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www.ijmst.com volume 2 issue 2 manuscript-1
www.ijmst.com volume 2 issue 2 manuscript-1
www.ijmst.com volume 2 issue 2 manuscript-1
www.ijmst.com volume 2 issue 2 manuscript-1
www.ijmst.com volume 2 issue 2 manuscript-1
www.ijmst.com volume 2 issue 2 manuscript-1
www.ijmst.com volume 2 issue 2 manuscript-1
www.ijmst.com volume 2 issue 2 manuscript-1
www.ijmst.com volume 2 issue 2 manuscript-1
www.ijmst.com volume 2 issue 2 manuscript-1
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www.ijmst.com volume 2 issue 2 manuscript-1

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Data Envelopment Analysis (DEA) is a methodology based upon linear programming employed for assessing the relative performance of a set of firms that use a variety of identical inputs to produce a …

Data Envelopment Analysis (DEA) is a methodology based upon linear programming employed for assessing the relative performance of a set of firms that use a variety of identical inputs to produce a variety of identical outputs. The principles of DEA date back to Farrel(1957), and the recent works by Charnes et al.(1978),Norman and Stoker(1991), Cooper et al.(2000, M. Khodabakhshi (2010). DEA is a linear program technique for measuring the performance efficiency of organizational units like banks, mutual fund, police stations, hospitals, tax offices, defence bases, insurance companies, schools, libraries and university departments which are termed Decision Making Units (DMUs). DEA can handle multiple inputs and multiple outputs as opposed to other techniques such as ratio analysis or regression. By identifying the “peers” for organizations that are not observed to be efficient, it provides a set of potential role models that an organization can look into, in the first instance, for ways of improving its operations. It is a useful tool for examining the efficiency of government service providers. DEA (in conjunction with other measures) be explored to increase our understanding of public sector performance and potential ways of improving it. The performance of a unit is evaluated by comparing its performance with the best performing units as an efficiency frontier and thus DEA is called frontier analysis.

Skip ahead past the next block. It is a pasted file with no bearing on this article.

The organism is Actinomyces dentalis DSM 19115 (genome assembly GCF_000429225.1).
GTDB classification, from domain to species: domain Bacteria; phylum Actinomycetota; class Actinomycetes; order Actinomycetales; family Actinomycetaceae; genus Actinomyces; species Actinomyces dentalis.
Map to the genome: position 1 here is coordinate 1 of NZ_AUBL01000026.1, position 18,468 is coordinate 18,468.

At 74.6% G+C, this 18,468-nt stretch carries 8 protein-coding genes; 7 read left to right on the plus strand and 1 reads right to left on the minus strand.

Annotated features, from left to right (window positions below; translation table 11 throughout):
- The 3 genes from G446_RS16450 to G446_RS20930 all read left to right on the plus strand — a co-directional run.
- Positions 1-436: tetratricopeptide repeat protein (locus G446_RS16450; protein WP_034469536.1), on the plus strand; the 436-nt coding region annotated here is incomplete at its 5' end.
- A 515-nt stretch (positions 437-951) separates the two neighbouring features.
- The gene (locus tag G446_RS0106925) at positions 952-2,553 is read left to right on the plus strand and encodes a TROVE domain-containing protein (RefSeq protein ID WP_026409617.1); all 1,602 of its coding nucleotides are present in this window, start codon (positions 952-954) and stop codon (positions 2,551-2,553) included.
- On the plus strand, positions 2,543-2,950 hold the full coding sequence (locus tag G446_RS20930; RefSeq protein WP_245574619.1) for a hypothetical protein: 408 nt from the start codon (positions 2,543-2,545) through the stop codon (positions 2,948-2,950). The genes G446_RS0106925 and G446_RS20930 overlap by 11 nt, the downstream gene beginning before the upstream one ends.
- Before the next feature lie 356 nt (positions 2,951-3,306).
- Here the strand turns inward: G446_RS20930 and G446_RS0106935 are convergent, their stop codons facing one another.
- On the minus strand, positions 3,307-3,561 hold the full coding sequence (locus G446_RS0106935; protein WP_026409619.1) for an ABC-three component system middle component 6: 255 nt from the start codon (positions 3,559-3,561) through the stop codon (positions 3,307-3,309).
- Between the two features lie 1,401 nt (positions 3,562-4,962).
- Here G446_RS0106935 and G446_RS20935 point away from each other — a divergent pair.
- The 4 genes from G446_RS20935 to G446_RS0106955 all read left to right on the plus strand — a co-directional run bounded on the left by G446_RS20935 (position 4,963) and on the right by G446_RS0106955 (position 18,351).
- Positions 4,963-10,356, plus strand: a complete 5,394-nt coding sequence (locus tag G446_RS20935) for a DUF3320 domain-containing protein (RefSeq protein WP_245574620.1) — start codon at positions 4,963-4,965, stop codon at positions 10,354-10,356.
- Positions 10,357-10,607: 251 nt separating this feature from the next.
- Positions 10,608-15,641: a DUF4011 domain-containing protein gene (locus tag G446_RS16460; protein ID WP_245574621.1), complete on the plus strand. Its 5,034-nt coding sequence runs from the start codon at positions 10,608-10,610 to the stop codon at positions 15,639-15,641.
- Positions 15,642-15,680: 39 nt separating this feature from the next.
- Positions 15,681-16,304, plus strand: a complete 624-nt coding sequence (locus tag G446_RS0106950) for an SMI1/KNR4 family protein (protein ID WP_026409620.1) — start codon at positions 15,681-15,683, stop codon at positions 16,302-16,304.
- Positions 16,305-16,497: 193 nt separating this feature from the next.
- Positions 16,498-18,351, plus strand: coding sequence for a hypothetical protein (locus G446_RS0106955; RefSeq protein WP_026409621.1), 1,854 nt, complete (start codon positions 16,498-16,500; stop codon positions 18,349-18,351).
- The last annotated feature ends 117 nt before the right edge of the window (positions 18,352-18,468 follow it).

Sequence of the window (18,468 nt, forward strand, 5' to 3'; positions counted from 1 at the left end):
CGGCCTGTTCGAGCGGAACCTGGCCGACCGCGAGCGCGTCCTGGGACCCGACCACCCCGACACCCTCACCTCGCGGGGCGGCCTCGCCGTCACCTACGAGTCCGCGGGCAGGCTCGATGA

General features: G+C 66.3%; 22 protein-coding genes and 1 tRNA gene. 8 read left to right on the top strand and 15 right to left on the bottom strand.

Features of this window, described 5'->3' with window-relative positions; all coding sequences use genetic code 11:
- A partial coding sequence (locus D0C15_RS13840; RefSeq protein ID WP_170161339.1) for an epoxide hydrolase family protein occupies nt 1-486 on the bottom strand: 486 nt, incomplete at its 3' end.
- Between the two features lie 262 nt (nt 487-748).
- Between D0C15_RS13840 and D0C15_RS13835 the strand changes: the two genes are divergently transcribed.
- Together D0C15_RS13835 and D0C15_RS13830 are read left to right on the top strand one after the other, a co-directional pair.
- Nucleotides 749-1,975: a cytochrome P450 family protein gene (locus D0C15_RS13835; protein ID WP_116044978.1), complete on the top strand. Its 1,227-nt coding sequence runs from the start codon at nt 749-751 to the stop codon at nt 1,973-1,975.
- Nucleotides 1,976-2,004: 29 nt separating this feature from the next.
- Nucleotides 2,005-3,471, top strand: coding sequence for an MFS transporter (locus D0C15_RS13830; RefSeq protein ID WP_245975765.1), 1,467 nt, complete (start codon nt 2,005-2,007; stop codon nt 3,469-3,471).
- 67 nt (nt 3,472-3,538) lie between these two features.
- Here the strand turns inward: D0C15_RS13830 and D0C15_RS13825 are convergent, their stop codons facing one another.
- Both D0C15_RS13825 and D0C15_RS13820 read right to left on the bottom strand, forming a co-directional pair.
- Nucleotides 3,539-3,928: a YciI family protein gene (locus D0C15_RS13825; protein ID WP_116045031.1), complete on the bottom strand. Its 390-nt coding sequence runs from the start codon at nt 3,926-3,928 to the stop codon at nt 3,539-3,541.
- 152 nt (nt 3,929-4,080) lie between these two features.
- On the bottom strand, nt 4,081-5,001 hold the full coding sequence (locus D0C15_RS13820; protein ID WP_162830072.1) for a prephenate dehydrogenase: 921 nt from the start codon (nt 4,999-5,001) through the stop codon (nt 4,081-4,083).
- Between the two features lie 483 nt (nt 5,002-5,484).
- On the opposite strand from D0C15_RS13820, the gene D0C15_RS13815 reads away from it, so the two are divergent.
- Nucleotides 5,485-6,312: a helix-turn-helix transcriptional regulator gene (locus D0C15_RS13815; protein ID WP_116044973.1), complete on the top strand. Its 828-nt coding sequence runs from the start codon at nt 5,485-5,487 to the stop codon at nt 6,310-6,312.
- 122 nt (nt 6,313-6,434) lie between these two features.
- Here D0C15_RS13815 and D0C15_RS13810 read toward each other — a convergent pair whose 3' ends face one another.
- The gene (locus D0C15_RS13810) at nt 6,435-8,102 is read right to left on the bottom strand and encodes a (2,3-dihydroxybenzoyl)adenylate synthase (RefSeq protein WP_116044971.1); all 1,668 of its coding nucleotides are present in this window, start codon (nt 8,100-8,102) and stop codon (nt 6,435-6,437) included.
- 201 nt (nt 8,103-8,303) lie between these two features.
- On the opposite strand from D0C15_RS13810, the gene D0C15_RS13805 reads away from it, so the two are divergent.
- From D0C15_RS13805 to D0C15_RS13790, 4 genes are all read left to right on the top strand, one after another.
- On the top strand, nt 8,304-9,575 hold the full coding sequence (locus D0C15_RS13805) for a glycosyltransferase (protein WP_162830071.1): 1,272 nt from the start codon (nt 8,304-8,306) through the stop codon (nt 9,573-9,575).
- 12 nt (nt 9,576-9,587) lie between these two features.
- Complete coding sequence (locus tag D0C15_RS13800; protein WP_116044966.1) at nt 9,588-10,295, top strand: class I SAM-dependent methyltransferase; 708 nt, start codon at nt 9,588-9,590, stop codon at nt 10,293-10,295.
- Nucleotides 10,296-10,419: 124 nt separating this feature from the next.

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  • 1. ISSN: 2320-8848 (Online) ISSN: 2321-0362 (Print) International Journal for Management Science And Technology (IJMST) Volume 2; Issue 2 Manuscript- 1 “A case study on Performance Analysis of Government, Aided and Unaided Schools in Kerala Using DEA” Ramkumar T.B PG Department Of Statistics, St.Thomas‟ College, Thrissur, Kerala, INDIA www.ijmst.com February 2014